Little is known of the relationship between plaque rupture and adaptive geometric remodelling, especially in the context of unstable atherosclerosis. We have assessed remodelling in the proximal brachiocephalic arteries of fat-fed apoE (apolipoprotein E)-knockout mice. The rate of vessel expansive remodelling is similar in vessels with plaques and without plaques, suggesting that the presence of plaque is not necessary for remodelling to occur. In vessels with plaques, the degree of expansive remodelling was strongly associated with the stability of the plaque. Vessels with stable plaques (i.e. with neither buried fibrous caps nor acute plaque ruptures) showed no expansion, whereas those with evidence of plaque rupture expanded at a significant rate. Vessels with stable plaques suffered significant loss of lumen over time, but those with unstable plaques maintained lumen area over time. Pravastatin treatment of male apoE-knockout mice caused a 5-fold increase in fibrous cap thickness and, although it did not influence overall rates of vessel remodelling, it significantly increased both the amount of vessel expansion and the period of time between plaque ruptures, suggesting that it increases the ability of the plaque to resist the rupturing force caused by vessel expansion. These results suggest that vessel expansion in brachiocephalic arteries of fat-fed apoE-knockout mouse does not require the presence of plaque. When a plaque is present, the outward remodelling force is exerted across its cap: vessels with smaller outward remodelling forces cannot overcome the strength of the cap, and the plaque remains stable. When the remodelling force is greater than the strength of the cap, the plaque ruptures. Thus plaque rupture can be viewed as a consequence of vessel remodelling. Interventions that strengthen the plaque, such as pravastatin therapy, do not alter remodelling parameters but instead allow for more outward remodelling before a rupture is caused.
- apolipoprotein E-knockout mouse
- brachiocephalic artery
- plaque rupture
It is intriguing to note that, although most acute coronary events are caused by atherosclerotic plaque rupture , most plaque ruptures do not result in any symptoms . In other words, although plaque rupture can be catastrophic, it usually is not. Why should this be? One possibility is that the ruptured plaque can heal, and the increased bulk of the lesion can be accommodated by remodelling of the vessel.
Arteries that harbour atherosclerotic lesions are known to have altered physical dimensions, which may preserve, either fully or partially, luminal cross-sectional area despite the obstructive bulk of the lesion. This means that blood supply is maintained at a relatively normal rate for longer than would otherwise be the case. In some situations, the opposite may happen and the artery may shrink, further compromising the lumen . This expansive or constrictive remodelling is clearly an important determinant of the impact of lesion formation on the perfusion of distal organs with blood, and thus of atherosclerosis on health.
Because correlational studies that compare total vessel cross-sectional area with plaque size in human coronary arteries show a reasonably close linear relationship , it is usually assumed that some kind of homoeostatic mechanism is at work and that plaque growth can drive vessel expansion. However, causation has not been proved. Furthermore, plaque rupture might disrupt any homoeostatic equilibrium because the effective luminal cross-sectional area could be suddenly altered by an accompanying mural thrombosis. Studying the influence of plaque rupture on vessel remodelling is difficult in humans, because the location and timing of the rupture cannot be predicted with certainty. Comparative analysis of vessel dimensions in patients with stable or unstable angina suggests that unstable coronary syndromes are associated with a greater degree of positive remodelling [5,6], but it is impossible to differentiate between the possibility that coronary thrombosis causes the remodelling response and the possibility that positively remodelled vessels are more prone to thrombosis. Also, the vessel segment under study is different in each patient, which introduces an additional element of uncertainty into the analysis.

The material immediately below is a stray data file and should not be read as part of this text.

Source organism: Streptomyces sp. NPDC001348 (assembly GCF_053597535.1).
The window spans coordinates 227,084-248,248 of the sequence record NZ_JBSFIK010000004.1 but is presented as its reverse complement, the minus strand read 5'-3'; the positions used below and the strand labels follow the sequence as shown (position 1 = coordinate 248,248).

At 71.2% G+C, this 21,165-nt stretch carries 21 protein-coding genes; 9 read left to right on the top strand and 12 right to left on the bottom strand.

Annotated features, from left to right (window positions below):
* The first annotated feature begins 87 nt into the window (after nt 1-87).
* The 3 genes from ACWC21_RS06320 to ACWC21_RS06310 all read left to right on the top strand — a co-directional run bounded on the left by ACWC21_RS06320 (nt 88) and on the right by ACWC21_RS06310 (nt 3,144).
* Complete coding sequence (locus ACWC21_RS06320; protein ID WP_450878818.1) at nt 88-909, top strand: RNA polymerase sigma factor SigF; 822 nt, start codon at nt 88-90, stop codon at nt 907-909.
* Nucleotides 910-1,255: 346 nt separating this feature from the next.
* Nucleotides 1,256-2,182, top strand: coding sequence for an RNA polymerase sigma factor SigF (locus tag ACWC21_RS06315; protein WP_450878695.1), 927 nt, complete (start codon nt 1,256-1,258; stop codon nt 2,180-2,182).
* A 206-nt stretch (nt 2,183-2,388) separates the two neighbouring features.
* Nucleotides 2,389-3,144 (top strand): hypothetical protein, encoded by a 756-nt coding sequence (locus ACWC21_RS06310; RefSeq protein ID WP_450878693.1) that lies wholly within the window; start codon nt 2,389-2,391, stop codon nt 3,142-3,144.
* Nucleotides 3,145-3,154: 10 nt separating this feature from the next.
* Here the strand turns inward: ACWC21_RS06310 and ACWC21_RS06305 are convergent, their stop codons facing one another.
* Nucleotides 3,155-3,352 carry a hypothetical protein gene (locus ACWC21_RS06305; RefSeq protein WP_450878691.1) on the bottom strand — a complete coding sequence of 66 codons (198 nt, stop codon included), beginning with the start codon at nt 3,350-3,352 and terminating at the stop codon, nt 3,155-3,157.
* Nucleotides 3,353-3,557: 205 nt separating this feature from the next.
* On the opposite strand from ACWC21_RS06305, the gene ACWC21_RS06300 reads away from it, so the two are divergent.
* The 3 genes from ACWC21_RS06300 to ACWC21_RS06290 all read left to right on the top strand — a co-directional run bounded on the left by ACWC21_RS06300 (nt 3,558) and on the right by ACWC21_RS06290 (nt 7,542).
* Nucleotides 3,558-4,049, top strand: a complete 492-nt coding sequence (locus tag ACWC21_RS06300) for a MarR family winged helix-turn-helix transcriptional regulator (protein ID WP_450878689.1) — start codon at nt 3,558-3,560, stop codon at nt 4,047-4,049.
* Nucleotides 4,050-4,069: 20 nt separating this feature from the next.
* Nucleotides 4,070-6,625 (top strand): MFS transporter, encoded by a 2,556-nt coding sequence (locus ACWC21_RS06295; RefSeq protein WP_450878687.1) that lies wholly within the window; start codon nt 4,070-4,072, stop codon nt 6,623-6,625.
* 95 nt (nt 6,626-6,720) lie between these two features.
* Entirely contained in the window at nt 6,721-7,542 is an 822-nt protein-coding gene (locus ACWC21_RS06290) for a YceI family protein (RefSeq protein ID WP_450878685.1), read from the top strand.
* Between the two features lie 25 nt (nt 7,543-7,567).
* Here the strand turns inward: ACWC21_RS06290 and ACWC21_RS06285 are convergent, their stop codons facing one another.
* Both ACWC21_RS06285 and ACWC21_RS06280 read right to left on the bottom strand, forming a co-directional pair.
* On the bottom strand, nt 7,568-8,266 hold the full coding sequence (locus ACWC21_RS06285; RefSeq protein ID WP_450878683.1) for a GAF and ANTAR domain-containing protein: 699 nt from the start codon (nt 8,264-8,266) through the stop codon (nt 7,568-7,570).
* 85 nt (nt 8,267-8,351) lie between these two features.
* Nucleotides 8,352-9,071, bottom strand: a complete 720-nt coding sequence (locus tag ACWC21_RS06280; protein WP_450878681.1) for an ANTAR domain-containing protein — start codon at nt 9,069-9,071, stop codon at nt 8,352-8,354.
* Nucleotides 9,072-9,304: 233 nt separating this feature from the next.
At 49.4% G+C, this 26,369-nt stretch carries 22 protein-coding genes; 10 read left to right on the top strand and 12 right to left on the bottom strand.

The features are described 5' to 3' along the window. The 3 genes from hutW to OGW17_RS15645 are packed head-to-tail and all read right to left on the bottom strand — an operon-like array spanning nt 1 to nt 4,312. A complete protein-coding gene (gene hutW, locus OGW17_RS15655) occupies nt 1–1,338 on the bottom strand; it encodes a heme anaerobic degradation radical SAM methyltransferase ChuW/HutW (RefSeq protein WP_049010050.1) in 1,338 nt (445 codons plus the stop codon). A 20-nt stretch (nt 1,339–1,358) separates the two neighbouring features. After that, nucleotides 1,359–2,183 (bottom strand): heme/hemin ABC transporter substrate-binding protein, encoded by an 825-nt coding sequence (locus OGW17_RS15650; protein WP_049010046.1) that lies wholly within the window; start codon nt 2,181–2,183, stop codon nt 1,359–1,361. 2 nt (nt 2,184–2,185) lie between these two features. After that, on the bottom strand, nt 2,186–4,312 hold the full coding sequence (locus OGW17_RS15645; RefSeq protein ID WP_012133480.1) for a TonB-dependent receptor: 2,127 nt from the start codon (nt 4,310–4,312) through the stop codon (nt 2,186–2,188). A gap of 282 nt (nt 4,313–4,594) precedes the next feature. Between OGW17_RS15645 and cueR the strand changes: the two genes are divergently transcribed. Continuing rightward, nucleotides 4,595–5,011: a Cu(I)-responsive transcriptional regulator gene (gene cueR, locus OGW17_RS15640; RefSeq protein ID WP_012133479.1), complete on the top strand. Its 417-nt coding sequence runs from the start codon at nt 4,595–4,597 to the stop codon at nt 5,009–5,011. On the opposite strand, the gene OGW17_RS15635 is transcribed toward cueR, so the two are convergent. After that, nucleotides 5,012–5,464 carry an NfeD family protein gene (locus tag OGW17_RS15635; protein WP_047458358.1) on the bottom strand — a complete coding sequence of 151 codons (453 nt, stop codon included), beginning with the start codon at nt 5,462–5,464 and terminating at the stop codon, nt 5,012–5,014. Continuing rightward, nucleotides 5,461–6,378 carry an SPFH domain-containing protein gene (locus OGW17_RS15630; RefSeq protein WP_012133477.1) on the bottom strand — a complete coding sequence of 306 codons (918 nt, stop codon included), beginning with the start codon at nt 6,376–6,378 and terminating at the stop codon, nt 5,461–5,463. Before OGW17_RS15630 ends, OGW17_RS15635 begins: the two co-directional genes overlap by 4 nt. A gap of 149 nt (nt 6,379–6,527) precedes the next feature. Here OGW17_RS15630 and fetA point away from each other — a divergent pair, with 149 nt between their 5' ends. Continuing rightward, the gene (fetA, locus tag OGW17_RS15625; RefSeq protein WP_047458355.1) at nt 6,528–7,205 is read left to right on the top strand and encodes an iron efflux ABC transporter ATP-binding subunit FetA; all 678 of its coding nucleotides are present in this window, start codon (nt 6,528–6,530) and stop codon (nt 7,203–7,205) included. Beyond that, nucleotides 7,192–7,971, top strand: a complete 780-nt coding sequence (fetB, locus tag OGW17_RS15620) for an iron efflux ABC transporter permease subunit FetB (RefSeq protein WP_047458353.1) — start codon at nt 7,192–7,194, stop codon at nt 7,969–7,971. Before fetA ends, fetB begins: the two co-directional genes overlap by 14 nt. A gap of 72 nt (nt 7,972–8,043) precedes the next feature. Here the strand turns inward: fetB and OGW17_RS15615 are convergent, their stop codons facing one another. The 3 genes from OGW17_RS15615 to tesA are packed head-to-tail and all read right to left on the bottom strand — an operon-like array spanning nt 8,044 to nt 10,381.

We have developed a mouse model of atherosclerotic plaque rupture that involves feeding a high-fat diet (21% lard and 0.15% cholesterol) to apoE (apolipoprotein E) homozygous knockout mice, with ruptures developing in the brachiocephalic arteries [7–9]. The unstable plaques carry on developing over many months of high-fat feeding, with the earliest ruptures seen at approx. 1–2 months. Plaque ruptures are defined for our purposes as either acute (a visible breach in the fibrous cap with accompanying haemorrhage into the core) or as previously occurring and now healed (one or more fibrous caps buried in the plaque) . Ruptures occur in the proximal 150 μm of the vessel, so we have tight anatomical localization of the phenomenon, which makes comparison of results across studies straightforward.
We have taken advantage of a large archive of historical murine morphometric data, obtained with this model, to investigate arterial remodelling in the context of plaque instability. In total, 446 apoE-knockout mice, fed high-fat diet for up to 1 year, and all perfusion exsanguinated and then formalin fixed at arterial pressure in situ, have been combined into one database. Taking all of these animals together, there is a strong and significant positive linear correlation between plaque area and vessel area (r2=0.52; P<0.0001). Since plaques grow with time, it would be expected that vessels also expansively remodel with time, which is indeed the case. Vessel area increases at the rate of +4.0±0.3×103 μm2/week (P<0.0001). This is not simply a reflection of growth and maturation because fat-fed strain-matched wild-type mice, which do not develop atherosclerosis, showed no expansion of this same vessel over the course of a year (+0.2±0.6×103 μm2/week; P=0.75). However, it is not true to say that all vessels with plaques expansively remodel: in vessels with stable plaques the vessel area did not change (+0.1±1.4×103 μm2/week; P=0.95), but in vessels with unstable plaques there was a significant increase in vessel area of 3.4±0.4×103 μm2/week (P<0.0001). These two rates of vessel expansion are significantly different (P=0.034), despite the fact that the rates of plaque expansion are not significantly different (+2.2±0.7 and +3.4±0.2×103 μm2/week respectively; P=0.23). There was no significant influence of gender on vessel expansion: males and females showed similar rates for both stable plaques (P=0.16 for the comparison) and unstable plaques (P=0.78 for the comparison). These results suggest that plaque growth does not in itself cause an increase in the underlying rate of vessel expansion at this site, which supports the finding that there is appreciable vessel expansion even in the absence of plaque.